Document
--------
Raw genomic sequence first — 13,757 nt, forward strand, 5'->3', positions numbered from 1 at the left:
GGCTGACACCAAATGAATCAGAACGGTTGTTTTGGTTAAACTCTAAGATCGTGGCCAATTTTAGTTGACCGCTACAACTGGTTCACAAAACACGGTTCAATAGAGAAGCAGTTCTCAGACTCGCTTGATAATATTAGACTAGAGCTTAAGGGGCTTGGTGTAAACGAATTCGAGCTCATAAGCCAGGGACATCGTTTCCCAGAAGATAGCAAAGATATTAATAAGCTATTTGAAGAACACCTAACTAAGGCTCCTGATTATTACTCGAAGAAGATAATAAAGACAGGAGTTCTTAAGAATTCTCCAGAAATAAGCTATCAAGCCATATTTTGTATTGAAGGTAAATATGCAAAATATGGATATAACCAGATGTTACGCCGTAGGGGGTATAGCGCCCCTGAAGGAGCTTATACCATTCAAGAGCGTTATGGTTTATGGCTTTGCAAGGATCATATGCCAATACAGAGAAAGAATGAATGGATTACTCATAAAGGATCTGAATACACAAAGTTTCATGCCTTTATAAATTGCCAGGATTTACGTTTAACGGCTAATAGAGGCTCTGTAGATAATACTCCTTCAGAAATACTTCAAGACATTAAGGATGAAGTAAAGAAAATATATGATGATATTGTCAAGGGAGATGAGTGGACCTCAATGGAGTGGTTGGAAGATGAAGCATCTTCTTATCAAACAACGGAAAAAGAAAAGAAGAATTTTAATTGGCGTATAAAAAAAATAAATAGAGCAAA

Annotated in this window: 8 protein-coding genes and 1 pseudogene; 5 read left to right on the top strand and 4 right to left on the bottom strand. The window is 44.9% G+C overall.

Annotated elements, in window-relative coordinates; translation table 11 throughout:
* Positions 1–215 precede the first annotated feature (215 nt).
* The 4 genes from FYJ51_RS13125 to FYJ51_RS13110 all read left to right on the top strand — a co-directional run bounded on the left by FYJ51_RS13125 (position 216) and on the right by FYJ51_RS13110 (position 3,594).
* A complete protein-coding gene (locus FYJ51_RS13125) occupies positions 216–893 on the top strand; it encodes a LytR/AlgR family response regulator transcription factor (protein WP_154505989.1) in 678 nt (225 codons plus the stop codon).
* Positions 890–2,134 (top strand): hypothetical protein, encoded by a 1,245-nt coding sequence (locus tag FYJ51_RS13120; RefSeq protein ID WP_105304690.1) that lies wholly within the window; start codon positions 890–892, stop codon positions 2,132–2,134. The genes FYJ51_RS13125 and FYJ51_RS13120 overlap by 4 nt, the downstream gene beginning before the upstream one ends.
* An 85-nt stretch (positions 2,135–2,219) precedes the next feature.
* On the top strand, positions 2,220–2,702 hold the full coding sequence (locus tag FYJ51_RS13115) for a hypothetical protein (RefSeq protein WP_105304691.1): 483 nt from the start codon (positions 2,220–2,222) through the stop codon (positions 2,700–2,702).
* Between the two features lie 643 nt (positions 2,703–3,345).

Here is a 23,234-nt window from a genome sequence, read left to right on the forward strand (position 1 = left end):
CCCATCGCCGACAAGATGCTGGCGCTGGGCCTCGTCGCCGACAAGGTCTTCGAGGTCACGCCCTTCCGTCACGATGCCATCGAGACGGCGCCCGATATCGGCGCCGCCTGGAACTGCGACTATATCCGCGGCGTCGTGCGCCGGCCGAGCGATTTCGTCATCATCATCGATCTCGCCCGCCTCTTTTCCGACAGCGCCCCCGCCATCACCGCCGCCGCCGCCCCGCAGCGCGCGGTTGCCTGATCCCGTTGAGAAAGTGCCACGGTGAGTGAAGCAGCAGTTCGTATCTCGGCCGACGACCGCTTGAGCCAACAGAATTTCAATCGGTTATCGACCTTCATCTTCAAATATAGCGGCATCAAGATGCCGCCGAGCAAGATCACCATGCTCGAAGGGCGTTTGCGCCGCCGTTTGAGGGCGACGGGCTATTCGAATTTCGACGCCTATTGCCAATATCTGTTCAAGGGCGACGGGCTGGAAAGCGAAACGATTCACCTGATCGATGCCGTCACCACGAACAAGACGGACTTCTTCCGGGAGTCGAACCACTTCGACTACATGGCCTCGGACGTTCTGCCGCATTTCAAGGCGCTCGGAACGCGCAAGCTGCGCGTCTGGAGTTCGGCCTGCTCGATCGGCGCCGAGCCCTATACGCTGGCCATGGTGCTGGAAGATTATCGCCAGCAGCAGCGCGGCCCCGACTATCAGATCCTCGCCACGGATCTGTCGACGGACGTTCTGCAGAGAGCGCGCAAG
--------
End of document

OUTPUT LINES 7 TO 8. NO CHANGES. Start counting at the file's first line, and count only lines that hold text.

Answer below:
* A complete protein-coding gene (locus FYJ51_RS13125) occupies positions 216–893 on the top strand; it encodes a LytR/AlgR family response regulator transcription factor (protein WP_154505989.1) in 678 nt (225 codons plus the stop codon).
* Positions 890–2,134 (top strand): hypothetical protein, encoded by a 1,245-nt coding sequence (locus tag FYJ51_RS13120; RefSeq protein ID WP_105304690.1) that lies wholly within the window; start codon positions 890–892, stop codon positions 2,132–2,134. The genes FYJ51_RS13125 and FYJ51_RS13120 overlap by 4 nt, the downstream gene beginning before the upstream one ends.